Ubuntu 16.04 TLS Development Environment

Ubuntu 16.04 TLS is a good, stable OS. After install the Ubuntu Desktop system, a set of applications should be installed to get a nice programming environment.

1 Web development applications
A while ago I wrote an article “Web Development Tools for Ubuntu OS“. It introduced Geany for editing, Workbench for SQL, Meld for file comparison, and Google Chrome for web testing. These applications are still hold true for Ubuntu 16.04 TLS.

2. R programming environment
First, install R base. Execute the following command in a terminal window (CTL + ALT + T) to add the source url to the APT source list.

sudo echo “deb http://cran.rstudio.com/bin/linux/ubuntu xenial/” | sudo tee -a /etc/apt/sources.list
sudo apt-get update
sudo apt-get install r-base r-base-dev

Then, install RStudio. Use the “Ubuntu Software” to search for R Studio and install it. It is pretty straight forward.

After install R Studio, you can open it and check if it works.

3. Python programming environment

Install Spyder. Use the “Ubuntu Software” to search for “Spyder” and install it. It is pretty straight forward.


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PyCharm – The Python IDE crossing multiple platforms

Here is the declaration on the PyCharm site about it.

PyCharm is a dedicated Python and Django IDE providing a wide range of essential tools for Python developers, tightly integrated together to create a convenient environment for productive Python development and Web development.

It is available for Windows, macOS, and Linux. It can be downloaded from http://www.jetbrains.com/pycharm/download/.

I just start using it. I read some good comments about it from the internet.


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Generate PowerPoint slides in R

A new R package “officer” makes generating PowerPoint slides in R much easier. It is newly developed and still has bugs. But there are ways to get around the bugs. I believe the developer of the package will fix bugs quickly.

First, you have to install the package before using it.


Second, use the examples in the GitHub site and other sites as the start point to create your own PowerPoint slide. I found this site (http://lenkiefer.com/2017/09/23/crafting-a-powerpoint-presentation-with-r/) is really useful.

Third, get around bugs. When I used it to automate the generation of PowerPoint slides, I found that all slides with images inserted did not work at all. After PowerPoint files were generated, they cannot be open correctly. Always popup error message and let you “repair” the presentations. I searched several hours and did not get any useful information. However, I visited “officer” package’s GitHub page and found a hit in bug submitting area. The reason popping up error message is a bug in the program. All image filenames cannot include “SPACE”, otherwise, you get error.

So, I went ahead and changed my program to make sure there is no “space”s in any image filenames. Waoh-lah, it works great.

Another useful point is the slide size. If you want to insert an image to occupy the whole 9:16 widescreen slide, you should use the following parameters:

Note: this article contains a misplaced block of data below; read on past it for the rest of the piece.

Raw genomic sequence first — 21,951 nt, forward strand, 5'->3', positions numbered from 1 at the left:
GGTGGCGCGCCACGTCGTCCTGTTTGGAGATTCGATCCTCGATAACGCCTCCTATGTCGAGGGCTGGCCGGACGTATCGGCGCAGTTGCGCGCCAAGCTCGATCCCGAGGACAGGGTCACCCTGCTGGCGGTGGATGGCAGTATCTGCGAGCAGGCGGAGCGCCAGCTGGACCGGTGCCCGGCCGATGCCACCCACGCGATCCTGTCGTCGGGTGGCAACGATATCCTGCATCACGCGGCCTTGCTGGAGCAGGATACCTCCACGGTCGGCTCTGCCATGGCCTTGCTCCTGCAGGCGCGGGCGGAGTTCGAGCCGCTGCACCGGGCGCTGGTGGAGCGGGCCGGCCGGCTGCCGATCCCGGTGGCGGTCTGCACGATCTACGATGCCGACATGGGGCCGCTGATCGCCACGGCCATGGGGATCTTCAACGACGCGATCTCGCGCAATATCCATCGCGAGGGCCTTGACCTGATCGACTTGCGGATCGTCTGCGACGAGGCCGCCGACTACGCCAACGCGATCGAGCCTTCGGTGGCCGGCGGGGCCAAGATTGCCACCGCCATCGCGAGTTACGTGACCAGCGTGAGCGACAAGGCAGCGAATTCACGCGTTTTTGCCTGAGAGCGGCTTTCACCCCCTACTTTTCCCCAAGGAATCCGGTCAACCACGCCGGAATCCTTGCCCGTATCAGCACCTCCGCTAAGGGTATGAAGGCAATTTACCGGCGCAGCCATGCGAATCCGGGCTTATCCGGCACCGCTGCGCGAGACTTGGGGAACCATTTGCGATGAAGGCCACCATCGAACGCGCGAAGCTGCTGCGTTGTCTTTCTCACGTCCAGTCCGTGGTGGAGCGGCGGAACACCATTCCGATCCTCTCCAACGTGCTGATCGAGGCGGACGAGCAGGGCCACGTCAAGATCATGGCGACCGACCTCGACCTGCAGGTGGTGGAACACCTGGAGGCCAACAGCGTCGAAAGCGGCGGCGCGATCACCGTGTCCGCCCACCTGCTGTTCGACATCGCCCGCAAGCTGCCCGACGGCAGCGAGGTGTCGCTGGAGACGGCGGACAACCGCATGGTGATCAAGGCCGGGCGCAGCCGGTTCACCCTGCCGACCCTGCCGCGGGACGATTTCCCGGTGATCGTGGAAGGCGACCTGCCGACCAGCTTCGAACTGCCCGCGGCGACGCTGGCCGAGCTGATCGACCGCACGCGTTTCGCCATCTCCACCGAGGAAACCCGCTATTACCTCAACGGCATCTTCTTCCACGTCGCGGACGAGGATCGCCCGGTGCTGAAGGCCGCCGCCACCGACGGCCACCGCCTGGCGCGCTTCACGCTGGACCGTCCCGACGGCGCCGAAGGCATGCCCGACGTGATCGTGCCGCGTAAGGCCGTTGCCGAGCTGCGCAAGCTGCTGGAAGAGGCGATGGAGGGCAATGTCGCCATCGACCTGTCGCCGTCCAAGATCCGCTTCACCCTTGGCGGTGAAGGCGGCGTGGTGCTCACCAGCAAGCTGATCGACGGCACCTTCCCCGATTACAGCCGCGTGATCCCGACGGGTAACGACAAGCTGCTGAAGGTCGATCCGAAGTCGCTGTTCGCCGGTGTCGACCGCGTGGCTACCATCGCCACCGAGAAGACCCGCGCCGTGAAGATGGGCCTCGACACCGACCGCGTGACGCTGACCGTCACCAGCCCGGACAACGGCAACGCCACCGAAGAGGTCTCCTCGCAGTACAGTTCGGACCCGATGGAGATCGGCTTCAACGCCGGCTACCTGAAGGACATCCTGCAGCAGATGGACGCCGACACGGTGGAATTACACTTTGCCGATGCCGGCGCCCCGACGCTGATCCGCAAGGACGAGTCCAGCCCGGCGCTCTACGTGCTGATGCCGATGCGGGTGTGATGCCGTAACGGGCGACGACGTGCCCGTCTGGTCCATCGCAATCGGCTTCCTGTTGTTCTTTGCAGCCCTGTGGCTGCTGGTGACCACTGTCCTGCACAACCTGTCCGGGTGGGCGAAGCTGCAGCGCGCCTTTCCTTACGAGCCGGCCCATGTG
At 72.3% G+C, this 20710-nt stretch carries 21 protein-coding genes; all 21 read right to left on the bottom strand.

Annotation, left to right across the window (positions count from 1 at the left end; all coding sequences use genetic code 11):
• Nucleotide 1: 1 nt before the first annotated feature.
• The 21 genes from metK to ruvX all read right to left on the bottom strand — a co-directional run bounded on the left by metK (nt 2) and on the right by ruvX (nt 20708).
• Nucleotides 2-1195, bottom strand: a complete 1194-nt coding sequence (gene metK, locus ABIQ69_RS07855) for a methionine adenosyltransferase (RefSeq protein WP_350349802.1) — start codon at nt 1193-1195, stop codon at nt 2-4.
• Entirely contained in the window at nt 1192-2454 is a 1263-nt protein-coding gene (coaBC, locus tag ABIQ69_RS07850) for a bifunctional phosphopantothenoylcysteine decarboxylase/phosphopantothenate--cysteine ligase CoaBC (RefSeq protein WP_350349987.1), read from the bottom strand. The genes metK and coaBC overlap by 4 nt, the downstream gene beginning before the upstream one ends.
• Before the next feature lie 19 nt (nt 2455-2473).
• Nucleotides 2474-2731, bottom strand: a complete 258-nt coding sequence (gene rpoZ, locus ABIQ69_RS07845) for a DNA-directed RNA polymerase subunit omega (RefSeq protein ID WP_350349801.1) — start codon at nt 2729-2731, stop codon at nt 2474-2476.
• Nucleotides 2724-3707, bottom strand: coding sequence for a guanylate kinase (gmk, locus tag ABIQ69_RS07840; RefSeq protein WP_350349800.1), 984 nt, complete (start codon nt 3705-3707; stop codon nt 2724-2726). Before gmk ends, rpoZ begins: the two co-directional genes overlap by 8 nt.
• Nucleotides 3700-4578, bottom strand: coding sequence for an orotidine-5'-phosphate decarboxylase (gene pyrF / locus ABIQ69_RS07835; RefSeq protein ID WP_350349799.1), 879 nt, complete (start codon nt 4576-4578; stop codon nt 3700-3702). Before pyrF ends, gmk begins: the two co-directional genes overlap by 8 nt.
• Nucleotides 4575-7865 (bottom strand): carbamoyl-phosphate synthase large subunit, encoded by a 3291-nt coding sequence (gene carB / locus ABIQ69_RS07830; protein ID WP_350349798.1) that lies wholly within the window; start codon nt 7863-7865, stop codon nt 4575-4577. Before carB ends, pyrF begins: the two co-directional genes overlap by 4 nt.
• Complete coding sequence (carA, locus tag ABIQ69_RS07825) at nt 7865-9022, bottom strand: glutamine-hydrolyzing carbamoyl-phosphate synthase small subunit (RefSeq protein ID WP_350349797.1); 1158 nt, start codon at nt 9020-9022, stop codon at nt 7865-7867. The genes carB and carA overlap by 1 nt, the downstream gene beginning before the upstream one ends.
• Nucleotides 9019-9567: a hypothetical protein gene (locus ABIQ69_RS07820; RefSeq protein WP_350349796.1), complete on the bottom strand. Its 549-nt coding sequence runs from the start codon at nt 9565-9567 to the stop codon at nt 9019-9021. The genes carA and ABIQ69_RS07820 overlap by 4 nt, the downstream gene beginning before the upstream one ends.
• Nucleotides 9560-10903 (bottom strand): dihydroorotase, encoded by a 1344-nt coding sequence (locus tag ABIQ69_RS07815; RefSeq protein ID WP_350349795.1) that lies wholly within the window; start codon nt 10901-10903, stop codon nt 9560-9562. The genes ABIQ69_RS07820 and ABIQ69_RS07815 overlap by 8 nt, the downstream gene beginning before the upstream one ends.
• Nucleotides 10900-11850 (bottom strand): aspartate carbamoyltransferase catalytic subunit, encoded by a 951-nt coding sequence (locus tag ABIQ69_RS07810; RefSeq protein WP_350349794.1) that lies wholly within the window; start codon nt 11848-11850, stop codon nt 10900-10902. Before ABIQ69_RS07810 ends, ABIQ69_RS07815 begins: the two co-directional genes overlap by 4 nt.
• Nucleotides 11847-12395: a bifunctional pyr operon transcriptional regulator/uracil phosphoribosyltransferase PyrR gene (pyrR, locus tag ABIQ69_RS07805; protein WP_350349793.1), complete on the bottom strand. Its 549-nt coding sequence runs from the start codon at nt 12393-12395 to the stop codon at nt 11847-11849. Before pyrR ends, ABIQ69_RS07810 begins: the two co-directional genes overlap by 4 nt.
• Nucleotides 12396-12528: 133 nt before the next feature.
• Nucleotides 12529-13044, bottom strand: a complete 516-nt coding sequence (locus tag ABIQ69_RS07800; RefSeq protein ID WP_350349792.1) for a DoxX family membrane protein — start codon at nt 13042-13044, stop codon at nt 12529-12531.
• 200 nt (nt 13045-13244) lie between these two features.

left = 0.0
top = 0.0
width = 40.0/3.0
height = 7.

Use this set of parameters in ph_with_img_at function, you can guarantee inserted images take the whole slide.

Enjoying to use the package. Thank the developer sharing the wonderful art of work with us.


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Using rsqlserver package in R

In R programming environment, you can conveniently connect to SQL Server through RSQLServer package. However, it is little bit tricky. Not like to way you connect MySQL server through RMySQL package. I searched RSQLServer on Google and tried to find a good example to connect to the SQL server. At the beginning, nothing worked. One time I read a post and used the method in the post. I was able to connect to the SQL Server. However, the connection opened a system database instead of the database I wanted to connect. Eventually I use R help command to learn how to use dbConnect function. That helps figuring out the correct method to connect to the right database on the SQL server.

1) Install the package: RSQLServer. Run command in R:


2) To use the package, you only need to use the following R command:


3) To connect to a specific database on a given SQL Server:

con < - dbConnect( RSQLServer::SQLServer(), server="localhost", database = "yourdatabasename", properties=list(user="yourusername", password="yourpassword") )

That should work well for you. You have to provide your SQL Server IP address, database name, your login information to the function.

One get get connected, to query the database table and manipulate data in the database, you can use all the functions available in DBI package. There is no more tricks.


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Conversion of list of dictionary and dataframe in Python

In Python there is a dataframe package: pandas. The dataframe package simplifies a lot of things and it is comparable to a dataframe in R. Sometime you need convert a list of dictionary to a dataframe and vice versa.

To use dataframe you need import pandas.

To convert a list of dictionary to a dataframe, use the following:


To convert a dataframe to a list of dictionary, use the following:



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